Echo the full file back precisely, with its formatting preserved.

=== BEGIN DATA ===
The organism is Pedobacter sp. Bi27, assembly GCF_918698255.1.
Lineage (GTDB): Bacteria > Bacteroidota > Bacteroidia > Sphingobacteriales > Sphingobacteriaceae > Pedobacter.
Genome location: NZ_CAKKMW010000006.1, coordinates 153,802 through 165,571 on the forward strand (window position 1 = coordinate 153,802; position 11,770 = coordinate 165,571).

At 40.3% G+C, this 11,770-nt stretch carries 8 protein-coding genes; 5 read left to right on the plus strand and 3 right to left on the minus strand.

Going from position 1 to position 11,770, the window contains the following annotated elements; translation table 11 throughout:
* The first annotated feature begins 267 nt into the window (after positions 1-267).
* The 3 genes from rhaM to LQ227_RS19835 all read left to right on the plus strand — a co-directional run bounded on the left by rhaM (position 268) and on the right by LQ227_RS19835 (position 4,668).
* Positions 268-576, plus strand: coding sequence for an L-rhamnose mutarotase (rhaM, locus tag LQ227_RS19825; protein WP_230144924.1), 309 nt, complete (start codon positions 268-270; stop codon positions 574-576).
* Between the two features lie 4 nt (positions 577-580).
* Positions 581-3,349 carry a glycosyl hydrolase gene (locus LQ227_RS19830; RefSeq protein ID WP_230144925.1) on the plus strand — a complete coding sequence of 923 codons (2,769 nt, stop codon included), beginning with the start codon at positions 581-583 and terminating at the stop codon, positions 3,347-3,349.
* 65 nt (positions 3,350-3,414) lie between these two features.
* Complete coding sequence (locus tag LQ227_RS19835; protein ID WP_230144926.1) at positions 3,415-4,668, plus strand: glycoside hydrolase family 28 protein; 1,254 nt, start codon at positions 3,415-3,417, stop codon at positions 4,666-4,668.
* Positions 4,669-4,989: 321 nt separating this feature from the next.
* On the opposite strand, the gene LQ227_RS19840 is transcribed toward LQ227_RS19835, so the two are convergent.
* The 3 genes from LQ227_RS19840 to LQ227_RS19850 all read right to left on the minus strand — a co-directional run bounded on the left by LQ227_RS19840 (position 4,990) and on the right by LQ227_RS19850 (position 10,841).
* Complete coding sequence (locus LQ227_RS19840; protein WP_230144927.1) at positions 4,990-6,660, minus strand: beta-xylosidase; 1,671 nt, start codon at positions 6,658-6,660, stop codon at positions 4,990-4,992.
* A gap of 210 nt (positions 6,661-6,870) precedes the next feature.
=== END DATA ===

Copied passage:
The organism is Pedobacter sp. Bi27, assembly GCF_918698255.1.
Lineage (GTDB): Bacteria > Bacteroidota > Bacteroidia > Sphingobacteriales > Sphingobacteriaceae > Pedobacter.
Genome location: NZ_CAKKMW010000006.1, coordinates 153,802 through 165,571 on the forward strand (window position 1 = coordinate 153,802; position 11,770 = coordinate 165,571).

At 40.3% G+C, this 11,770-nt stretch carries 8 protein-coding genes; 5 read left to right on the plus strand and 3 right to left on the minus strand.

Going from position 1 to position 11,770, the window contains the following annotated elements; translation table 11 throughout:
* The first annotated feature begins 267 nt into the window (after positions 1-267).
* The 3 genes from rhaM to LQ227_RS19835 all read left to right on the plus strand — a co-directional run bounded on the left by rhaM (position 268) and on the right by LQ227_RS19835 (position 4,668).
* Positions 268-576, plus strand: coding sequence for an L-rhamnose mutarotase (rhaM, locus tag LQ227_RS19825; protein WP_230144924.1), 309 nt, complete (start codon positions 268-270; stop codon positions 574-576).
* Between the two features lie 4 nt (positions 577-580).
* Positions 581-3,349 carry a glycosyl hydrolase gene (locus LQ227_RS19830; RefSeq protein ID WP_230144925.1) on the plus strand — a complete coding sequence of 923 codons (2,769 nt, stop codon included), beginning with the start codon at positions 581-583 and terminating at the stop codon, positions 3,347-3,349.
* 65 nt (positions 3,350-3,414) lie between these two features.
* Complete coding sequence (locus tag LQ227_RS19835; protein ID WP_230144926.1) at positions 3,415-4,668, plus strand: glycoside hydrolase family 28 protein; 1,254 nt, start codon at positions 3,415-3,417, stop codon at positions 4,666-4,668.
* Positions 4,669-4,989: 321 nt separating this feature from the next.
* On the opposite strand, the gene LQ227_RS19840 is transcribed toward LQ227_RS19835, so the two are convergent.
* The 3 genes from LQ227_RS19840 to LQ227_RS19850 all read right to left on the minus strand — a co-directional run bounded on the left by LQ227_RS19840 (position 4,990) and on the right by LQ227_RS19850 (position 10,841).
* Complete coding sequence (locus LQ227_RS19840; protein WP_230144927.1) at positions 4,990-6,660, minus strand: beta-xylosidase; 1,671 nt, start codon at positions 6,658-6,660, stop codon at positions 4,990-4,992.
* A gap of 210 nt (positions 6,661-6,870) precedes the next feature.